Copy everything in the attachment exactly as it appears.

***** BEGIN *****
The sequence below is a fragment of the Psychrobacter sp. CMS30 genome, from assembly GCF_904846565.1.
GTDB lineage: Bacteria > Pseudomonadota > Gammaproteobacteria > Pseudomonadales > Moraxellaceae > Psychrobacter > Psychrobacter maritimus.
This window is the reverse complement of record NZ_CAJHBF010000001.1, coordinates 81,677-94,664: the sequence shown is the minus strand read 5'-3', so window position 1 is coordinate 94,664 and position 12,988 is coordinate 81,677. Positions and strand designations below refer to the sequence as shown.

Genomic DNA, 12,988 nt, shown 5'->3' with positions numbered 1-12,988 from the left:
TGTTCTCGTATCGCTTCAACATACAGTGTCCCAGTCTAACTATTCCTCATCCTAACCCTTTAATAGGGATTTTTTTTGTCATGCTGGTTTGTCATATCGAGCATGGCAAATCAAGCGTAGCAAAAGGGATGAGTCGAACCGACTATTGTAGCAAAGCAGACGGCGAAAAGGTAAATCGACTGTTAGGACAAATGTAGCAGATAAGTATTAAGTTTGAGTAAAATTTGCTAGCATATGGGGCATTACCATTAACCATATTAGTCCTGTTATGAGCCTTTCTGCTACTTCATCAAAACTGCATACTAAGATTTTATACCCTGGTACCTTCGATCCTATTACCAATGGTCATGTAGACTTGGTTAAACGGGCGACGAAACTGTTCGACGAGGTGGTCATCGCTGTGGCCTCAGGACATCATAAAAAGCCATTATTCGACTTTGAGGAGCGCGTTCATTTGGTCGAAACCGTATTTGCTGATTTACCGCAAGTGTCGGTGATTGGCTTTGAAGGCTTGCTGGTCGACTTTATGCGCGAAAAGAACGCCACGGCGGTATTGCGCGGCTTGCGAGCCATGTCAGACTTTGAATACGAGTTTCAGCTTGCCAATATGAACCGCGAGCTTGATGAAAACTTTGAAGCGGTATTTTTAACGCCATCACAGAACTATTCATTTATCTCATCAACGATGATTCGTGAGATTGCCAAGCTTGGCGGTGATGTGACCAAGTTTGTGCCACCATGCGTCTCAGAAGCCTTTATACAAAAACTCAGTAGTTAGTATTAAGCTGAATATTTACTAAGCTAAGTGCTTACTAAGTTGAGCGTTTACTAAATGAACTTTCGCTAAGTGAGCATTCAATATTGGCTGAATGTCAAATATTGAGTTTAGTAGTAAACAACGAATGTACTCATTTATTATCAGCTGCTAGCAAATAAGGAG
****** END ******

The sequence below is a fragment of the Psychrobacter sp. CMS30 genome, from assembly GCF_904846565.1.
GTDB lineage: Bacteria > Pseudomonadota > Gammaproteobacteria > Pseudomonadales > Moraxellaceae > Psychrobacter > Psychrobacter maritimus.
This window is the reverse complement of record NZ_CAJHBF010000001.1, coordinates 81,677-94,664: the sequence shown is the minus strand read 5'-3', so window position 1 is coordinate 94,664 and position 12,988 is coordinate 81,677. Positions and strand designations below refer to the sequence as shown.

Genomic DNA, 12,988 nt, shown 5'->3' with positions numbered 1-12,988 from the left:
TGTTCTCGTATCGCTTCAACATACAGTGTCCCAGTCTAACTATTCCTCATCCTAACCCTTTAATAGGGATTTTTTTTGTCATGCTGGTTTGTCATATCGAGCATGGCAAATCAAGCGTAGCAAAAGGGATGAGTCGAACCGACTATTGTAGCAAAGCAGACGGCGAAAAGGTAAATCGACTGTTAGGACAAATGTAGCAGATAAGTATTAAGTTTGAGTAAAATTTGCTAGCATATGGGGCATTACCATTAACCATATTAGTCCTGTTATGAGCCTTTCTGCTACTTCATCAAAACTGCATACTAAGATTTTATACCCTGGTACCTTCGATCCTATTACCAATGGTCATGTAGACTTGGTTAAACGGGCGACGAAACTGTTCGACGAGGTGGTCATCGCTGTGGCCTCAGGACATCATAAAAAGCCATTATTCGACTTTGAGGAGCGCGTTCATTTGGTCGAAACCGTATTTGCTGATTTACCGCAAGTGTCGGTGATTGGCTTTGAAGGCTTGCTGGTCGACTTTATGCGCGAAAAGAACGCCACGGCGGTATTGCGCGGCTTGCGAGCCATGTCAGACTTTGAATACGAGTTTCAGCTTGCCAATATGAACCGCGAGCTTGATGAAAACTTTGAAGCGGTATTTTTAACGCCATCACAGAACTATTCATTTATCTCATCAACGATGATTCGTGAGATTGCCAAGCTTGGCGGTGATGTGACCAAGTTTGTGCCACCATGCGTCTCAGAAGCCTTTATACAAAAACTCAGTAGTTAGTATTAAGCTGAATATTTACTAAGCTAAGTGCTTACTAAGTTGAGCGTTTACTAAATGAACTTTCGCTAAGTGAGCATTCAATATTGGCTGAATGTCAAATATTGAGTTTAGTAGTAAACAACGAATGTACTCATTTATTATCAGCTGCTAGCAAATAAGGAG